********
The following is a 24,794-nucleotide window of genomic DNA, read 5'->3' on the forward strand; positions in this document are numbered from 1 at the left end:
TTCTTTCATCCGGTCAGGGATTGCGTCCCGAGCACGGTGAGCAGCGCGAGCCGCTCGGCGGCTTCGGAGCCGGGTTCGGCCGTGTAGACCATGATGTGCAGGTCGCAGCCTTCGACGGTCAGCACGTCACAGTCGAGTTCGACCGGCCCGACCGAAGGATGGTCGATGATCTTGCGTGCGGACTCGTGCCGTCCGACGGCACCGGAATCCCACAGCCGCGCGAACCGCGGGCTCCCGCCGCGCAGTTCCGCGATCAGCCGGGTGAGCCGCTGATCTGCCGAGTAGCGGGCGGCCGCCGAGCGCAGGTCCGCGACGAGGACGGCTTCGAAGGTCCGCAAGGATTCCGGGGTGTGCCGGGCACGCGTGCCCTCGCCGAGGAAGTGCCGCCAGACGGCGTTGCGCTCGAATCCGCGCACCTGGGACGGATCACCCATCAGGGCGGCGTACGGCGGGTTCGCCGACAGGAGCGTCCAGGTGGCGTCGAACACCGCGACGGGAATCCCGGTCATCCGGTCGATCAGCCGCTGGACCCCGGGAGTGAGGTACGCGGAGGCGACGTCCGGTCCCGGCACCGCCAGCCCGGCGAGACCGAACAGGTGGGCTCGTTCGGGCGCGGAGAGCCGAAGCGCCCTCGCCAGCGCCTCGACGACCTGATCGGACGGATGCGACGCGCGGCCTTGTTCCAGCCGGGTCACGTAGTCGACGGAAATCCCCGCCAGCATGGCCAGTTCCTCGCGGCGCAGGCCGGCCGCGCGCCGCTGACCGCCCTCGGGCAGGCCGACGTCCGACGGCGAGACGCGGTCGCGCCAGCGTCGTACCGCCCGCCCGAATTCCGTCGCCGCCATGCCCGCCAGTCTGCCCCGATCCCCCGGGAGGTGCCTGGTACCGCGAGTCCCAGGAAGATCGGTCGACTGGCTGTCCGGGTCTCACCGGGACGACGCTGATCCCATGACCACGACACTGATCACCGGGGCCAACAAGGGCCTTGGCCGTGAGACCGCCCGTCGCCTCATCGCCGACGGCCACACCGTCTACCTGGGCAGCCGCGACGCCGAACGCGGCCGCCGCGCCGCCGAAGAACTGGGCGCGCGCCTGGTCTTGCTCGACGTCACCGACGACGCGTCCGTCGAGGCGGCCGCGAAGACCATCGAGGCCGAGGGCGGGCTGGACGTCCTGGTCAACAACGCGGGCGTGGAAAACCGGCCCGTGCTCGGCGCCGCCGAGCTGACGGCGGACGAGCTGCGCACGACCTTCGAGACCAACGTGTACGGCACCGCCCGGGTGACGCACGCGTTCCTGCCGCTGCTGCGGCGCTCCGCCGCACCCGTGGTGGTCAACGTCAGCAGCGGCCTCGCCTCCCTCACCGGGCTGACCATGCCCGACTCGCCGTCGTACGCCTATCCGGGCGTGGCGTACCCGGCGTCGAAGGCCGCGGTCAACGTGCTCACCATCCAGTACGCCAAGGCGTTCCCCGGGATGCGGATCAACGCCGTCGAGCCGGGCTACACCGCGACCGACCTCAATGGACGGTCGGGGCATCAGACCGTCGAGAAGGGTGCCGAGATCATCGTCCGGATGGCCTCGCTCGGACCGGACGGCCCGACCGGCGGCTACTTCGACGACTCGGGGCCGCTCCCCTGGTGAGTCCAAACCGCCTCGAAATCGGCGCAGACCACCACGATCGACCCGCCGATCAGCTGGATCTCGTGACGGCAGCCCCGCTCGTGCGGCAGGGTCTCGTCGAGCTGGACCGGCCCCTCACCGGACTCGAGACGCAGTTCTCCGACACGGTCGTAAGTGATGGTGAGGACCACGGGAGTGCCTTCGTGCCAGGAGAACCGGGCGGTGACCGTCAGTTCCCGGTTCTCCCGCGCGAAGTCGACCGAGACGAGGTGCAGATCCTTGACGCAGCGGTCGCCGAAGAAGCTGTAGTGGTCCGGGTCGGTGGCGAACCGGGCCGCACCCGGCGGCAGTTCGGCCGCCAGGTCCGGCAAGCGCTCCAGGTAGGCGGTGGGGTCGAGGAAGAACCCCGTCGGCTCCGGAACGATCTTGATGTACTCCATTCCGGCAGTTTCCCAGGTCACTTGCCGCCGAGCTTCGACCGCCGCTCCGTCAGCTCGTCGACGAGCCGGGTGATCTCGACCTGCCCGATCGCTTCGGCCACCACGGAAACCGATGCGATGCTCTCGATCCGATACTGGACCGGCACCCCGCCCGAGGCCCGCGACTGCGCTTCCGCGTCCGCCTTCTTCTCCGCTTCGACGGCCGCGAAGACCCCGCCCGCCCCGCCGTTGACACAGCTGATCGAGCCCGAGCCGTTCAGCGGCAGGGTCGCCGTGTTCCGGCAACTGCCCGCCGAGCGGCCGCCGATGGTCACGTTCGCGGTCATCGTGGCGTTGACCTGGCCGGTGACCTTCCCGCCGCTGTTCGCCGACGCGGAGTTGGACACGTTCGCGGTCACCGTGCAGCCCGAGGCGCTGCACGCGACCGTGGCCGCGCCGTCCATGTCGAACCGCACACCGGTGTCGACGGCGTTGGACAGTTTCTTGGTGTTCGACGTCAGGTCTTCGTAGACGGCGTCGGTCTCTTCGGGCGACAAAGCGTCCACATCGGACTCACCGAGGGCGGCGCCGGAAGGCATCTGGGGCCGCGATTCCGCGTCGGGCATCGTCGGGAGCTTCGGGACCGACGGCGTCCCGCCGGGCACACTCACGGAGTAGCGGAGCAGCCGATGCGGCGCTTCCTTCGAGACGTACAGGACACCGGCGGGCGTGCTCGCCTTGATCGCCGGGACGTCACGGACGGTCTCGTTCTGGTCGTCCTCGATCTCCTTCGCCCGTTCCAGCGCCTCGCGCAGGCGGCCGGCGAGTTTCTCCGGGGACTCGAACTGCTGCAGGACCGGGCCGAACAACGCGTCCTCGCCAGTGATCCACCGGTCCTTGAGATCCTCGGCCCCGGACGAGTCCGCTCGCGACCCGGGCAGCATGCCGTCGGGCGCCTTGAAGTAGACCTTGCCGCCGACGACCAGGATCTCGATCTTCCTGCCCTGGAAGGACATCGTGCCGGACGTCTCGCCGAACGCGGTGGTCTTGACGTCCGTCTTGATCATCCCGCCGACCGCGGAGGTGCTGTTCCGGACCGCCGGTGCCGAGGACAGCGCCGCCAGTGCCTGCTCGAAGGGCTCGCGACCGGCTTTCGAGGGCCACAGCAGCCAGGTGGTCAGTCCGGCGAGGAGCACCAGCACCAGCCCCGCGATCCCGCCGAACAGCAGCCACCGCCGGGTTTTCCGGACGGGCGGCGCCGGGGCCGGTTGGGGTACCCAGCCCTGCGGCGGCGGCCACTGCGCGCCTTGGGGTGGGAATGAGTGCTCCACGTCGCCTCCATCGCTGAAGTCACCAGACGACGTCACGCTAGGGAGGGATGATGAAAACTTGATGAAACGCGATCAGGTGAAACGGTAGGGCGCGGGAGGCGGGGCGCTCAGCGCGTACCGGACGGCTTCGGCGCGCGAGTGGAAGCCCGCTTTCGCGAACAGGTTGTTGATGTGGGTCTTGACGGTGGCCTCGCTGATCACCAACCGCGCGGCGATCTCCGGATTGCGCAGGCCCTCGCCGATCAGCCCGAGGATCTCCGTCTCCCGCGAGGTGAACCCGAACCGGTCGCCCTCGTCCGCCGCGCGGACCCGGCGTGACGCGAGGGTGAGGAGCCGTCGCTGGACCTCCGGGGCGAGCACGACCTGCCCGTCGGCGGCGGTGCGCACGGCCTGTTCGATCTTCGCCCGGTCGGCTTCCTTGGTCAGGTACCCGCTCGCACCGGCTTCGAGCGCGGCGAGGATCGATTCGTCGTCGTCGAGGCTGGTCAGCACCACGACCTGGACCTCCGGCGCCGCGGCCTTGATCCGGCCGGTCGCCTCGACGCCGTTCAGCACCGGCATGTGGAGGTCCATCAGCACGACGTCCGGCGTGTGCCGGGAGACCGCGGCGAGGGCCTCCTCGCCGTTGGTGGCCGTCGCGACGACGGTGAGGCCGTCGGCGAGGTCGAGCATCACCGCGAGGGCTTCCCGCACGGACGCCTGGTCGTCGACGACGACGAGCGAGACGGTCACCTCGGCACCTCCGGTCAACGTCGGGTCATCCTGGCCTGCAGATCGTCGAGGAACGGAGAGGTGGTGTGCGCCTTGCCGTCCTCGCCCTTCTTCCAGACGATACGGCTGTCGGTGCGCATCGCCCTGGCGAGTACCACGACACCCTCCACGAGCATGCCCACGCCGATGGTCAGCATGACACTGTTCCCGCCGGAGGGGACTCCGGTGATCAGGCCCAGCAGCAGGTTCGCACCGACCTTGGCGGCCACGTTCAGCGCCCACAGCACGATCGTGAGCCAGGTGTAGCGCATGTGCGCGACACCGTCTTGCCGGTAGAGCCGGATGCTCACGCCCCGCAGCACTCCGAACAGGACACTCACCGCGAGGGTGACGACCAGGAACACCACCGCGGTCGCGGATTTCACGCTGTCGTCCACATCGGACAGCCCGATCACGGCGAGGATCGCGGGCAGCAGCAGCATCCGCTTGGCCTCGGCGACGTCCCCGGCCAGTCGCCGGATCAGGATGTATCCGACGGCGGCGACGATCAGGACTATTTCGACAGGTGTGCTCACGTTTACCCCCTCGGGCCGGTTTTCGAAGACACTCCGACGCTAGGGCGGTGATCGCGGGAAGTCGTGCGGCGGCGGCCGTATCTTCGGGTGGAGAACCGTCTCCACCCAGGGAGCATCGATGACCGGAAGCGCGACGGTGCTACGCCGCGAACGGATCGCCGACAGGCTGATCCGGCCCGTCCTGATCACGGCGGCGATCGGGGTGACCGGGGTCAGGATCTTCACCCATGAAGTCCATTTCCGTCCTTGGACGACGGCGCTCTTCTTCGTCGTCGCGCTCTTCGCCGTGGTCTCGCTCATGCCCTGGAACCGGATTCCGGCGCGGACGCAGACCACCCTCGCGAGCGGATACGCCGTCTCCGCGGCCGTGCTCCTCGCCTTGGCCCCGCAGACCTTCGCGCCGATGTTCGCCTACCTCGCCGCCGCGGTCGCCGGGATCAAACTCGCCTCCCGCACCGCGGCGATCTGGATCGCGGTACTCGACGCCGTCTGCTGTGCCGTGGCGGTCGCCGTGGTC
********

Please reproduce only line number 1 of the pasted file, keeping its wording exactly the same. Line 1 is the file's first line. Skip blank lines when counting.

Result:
The following is a 24,794-nucleotide window of genomic DNA, read 5'->3' on the forward strand; positions in this document are numbered from 1 at the left end: